Here, we give you some quick notes for analysing Frankenstein by Mary Shelley. This complex and captivating story was written over 200 years ago.
Frankenstein has a complex structure. There is a frame story narrated via letters by Captain Robert Walton, who discovers Frankenstein nearly dead in the Arctic. The majority of the novel consists of the main story which is really Frankenstein’s flashback about his early life and the catastrophic making of the creature. The middle of this main story is narrated by the creature who tells the story of his early life. The narrative includes several examples of foreshadowing.
One of the main characters is Victor Frankenstein, a student of science who becomes obsessed with creating a living being. When he succeeds, he is horrified by what he has done and regrets his actions. The creature to which he gives life is the other main character. He is a rational being who wants friendship and affection, but turns to murder and revenge when he is rejected by society.
The story raises readers’ sympathy and repulsion for both main characters, leading us to question which is truly the protagonist and which the antagonist. The story also features a number of other characters, including Frankenstein’s fiancée Elizabeth, his friend Clerval, and Captain Walton.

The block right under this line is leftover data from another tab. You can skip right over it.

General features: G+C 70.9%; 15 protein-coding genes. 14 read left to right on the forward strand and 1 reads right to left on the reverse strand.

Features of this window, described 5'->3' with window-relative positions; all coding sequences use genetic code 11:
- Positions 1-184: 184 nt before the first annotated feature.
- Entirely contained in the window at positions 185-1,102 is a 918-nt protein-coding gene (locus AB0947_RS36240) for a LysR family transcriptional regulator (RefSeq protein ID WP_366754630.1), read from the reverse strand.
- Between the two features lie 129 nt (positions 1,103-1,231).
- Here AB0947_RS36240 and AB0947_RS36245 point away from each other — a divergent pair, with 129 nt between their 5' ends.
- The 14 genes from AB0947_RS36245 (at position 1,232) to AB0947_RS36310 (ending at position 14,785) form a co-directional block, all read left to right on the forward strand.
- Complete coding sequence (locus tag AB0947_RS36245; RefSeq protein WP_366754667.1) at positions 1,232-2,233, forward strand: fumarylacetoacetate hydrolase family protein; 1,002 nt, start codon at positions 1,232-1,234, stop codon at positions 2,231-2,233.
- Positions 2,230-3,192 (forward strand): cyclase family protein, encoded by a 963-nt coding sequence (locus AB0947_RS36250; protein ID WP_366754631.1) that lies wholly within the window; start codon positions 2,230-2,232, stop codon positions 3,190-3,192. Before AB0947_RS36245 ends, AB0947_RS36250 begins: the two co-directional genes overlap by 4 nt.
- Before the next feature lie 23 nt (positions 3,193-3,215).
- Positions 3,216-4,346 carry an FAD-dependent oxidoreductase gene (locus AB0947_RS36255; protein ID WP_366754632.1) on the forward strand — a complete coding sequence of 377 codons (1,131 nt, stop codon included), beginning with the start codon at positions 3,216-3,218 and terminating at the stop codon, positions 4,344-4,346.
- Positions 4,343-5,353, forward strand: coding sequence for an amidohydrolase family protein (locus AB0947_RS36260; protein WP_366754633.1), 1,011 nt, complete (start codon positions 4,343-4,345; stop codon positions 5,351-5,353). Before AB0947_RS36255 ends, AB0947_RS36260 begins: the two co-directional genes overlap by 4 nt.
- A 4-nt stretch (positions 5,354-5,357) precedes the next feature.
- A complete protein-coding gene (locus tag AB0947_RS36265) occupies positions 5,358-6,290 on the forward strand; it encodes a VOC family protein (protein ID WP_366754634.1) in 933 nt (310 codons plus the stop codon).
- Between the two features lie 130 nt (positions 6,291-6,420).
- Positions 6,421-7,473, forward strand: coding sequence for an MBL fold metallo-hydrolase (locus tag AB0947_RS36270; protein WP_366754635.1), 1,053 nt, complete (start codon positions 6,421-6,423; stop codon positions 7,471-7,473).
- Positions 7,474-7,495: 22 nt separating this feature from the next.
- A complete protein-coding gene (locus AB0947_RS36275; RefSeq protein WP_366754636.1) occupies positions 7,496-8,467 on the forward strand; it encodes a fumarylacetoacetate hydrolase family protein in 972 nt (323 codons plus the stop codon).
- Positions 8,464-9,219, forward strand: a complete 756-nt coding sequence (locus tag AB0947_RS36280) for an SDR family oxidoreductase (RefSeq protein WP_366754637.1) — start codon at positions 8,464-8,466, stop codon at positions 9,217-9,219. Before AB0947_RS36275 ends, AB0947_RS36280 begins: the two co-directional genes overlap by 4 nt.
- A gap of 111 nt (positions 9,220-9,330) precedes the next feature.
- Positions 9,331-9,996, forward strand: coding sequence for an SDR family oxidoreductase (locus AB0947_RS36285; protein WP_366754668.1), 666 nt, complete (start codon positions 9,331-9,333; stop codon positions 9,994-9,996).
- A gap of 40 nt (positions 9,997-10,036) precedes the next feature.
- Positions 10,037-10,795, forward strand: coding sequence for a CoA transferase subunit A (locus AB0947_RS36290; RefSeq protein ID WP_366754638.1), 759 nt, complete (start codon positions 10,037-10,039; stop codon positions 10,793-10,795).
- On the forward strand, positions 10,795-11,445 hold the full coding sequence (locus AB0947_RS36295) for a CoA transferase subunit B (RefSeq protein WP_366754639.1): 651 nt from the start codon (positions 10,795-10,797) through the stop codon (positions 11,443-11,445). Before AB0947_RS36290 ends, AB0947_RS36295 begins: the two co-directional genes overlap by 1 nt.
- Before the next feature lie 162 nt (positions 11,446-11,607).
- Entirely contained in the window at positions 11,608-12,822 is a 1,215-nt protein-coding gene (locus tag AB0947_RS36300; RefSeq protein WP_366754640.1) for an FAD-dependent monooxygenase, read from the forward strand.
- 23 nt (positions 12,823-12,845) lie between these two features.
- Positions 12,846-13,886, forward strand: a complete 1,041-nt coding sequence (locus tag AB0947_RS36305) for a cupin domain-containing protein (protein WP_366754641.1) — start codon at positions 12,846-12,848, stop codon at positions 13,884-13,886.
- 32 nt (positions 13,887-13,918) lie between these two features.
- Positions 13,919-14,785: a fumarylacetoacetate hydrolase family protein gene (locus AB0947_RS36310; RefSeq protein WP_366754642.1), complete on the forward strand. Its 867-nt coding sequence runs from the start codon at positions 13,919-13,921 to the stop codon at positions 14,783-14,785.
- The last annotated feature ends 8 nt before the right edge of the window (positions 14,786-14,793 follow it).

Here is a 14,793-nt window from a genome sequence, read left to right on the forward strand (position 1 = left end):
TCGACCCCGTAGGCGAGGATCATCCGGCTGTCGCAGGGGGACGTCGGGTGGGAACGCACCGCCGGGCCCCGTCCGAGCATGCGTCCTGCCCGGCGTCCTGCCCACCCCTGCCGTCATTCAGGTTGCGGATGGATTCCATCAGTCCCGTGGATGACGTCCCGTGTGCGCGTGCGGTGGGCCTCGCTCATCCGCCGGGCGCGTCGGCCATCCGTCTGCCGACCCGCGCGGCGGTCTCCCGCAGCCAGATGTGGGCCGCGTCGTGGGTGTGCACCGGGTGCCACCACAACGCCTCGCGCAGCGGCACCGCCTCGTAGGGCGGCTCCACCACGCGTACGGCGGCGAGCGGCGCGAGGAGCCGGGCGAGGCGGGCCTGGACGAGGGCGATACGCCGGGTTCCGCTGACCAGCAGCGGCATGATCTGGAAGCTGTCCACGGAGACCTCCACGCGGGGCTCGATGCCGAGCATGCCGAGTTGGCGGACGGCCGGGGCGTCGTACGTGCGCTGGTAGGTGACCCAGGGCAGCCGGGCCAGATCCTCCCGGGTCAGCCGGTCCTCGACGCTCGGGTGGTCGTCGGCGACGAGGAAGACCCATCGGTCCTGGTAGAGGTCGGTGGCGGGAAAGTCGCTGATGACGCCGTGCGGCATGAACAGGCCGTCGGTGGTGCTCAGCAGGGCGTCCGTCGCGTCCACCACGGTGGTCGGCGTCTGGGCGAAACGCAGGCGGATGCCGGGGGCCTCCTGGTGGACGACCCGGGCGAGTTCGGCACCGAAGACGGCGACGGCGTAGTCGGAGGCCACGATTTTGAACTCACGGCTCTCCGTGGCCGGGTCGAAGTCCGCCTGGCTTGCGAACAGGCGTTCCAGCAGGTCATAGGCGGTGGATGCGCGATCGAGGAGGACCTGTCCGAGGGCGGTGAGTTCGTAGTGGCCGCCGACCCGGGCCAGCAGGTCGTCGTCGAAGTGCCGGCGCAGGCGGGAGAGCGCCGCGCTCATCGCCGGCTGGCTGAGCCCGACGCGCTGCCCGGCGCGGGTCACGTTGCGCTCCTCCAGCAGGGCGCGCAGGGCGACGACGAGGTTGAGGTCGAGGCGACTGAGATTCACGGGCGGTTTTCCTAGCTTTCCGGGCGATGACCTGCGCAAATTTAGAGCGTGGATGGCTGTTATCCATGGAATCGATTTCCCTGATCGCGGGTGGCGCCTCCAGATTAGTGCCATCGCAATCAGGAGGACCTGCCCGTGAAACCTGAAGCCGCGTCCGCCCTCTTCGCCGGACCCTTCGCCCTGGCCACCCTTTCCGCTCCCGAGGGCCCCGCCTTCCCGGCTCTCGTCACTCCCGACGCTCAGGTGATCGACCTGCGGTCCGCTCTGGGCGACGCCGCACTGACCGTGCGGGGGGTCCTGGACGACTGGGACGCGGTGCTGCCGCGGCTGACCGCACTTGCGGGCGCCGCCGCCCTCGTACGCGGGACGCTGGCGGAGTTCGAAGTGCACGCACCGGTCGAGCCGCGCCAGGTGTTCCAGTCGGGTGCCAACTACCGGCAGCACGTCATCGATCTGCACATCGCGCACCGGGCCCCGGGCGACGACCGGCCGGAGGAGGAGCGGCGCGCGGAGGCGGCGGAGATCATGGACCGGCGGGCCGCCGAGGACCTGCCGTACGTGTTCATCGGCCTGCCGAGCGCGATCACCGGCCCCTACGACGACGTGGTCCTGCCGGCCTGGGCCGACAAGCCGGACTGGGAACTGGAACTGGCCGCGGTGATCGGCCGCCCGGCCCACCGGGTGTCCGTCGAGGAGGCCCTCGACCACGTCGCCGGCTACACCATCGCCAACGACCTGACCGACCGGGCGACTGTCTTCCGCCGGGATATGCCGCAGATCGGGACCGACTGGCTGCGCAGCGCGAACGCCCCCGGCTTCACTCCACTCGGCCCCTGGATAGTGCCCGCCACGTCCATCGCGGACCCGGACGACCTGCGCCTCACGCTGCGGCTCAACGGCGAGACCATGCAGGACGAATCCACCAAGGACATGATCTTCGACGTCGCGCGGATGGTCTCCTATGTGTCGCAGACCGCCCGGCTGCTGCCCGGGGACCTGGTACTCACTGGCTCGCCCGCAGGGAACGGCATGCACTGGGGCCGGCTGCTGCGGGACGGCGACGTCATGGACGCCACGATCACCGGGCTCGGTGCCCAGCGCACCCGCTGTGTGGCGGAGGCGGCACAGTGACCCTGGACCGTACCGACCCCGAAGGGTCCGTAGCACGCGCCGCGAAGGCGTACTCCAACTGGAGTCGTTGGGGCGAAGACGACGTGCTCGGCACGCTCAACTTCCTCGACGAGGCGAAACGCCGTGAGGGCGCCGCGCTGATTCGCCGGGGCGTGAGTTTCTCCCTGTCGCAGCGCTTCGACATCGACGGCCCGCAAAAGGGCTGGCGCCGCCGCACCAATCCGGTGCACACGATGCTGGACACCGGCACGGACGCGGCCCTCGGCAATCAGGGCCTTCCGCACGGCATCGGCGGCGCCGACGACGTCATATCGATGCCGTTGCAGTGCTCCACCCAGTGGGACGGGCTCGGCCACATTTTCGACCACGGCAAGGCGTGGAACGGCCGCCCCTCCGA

The story’s setting features many places around Europe as well as the Arctic, which points to this being a universal story. Shelley places an emphasis on dramatic barren landscapes, such as the Alps and the Arctic. These are places reflect Frankenstein's emotions at times and become a palce for him to isolate himself. His insistence that both he and the creature should be alone leads to his downfall and the deaths of all his loved ones.
Frankenstein is told by a series of first-person narrators. The frame story at the beginning and end of the novel is narrated by Robert Walton. The middle chapters are narrated by Victor Frankenstein, who is telling his story to Walton. Halfway through his narrative, Frankenstein explains that he met with the creature and then tells the creature’s story in his own words – meaning that the creature takes over as narrator. This plays an important role, as it helps readers to sympathize with the creature, who turns out to be more than just a monster.
The language in the novel is complex. The three narrators are all articulate and use intellectual or even poetic language – even the creature, which has only just learned to read and speak. This forces readers to give equal weight to their arguments and highlights their similarities as living, feeling beings. Shelley also uses a number of symbols in the story, such as the contrast between light and dark and various references to religion.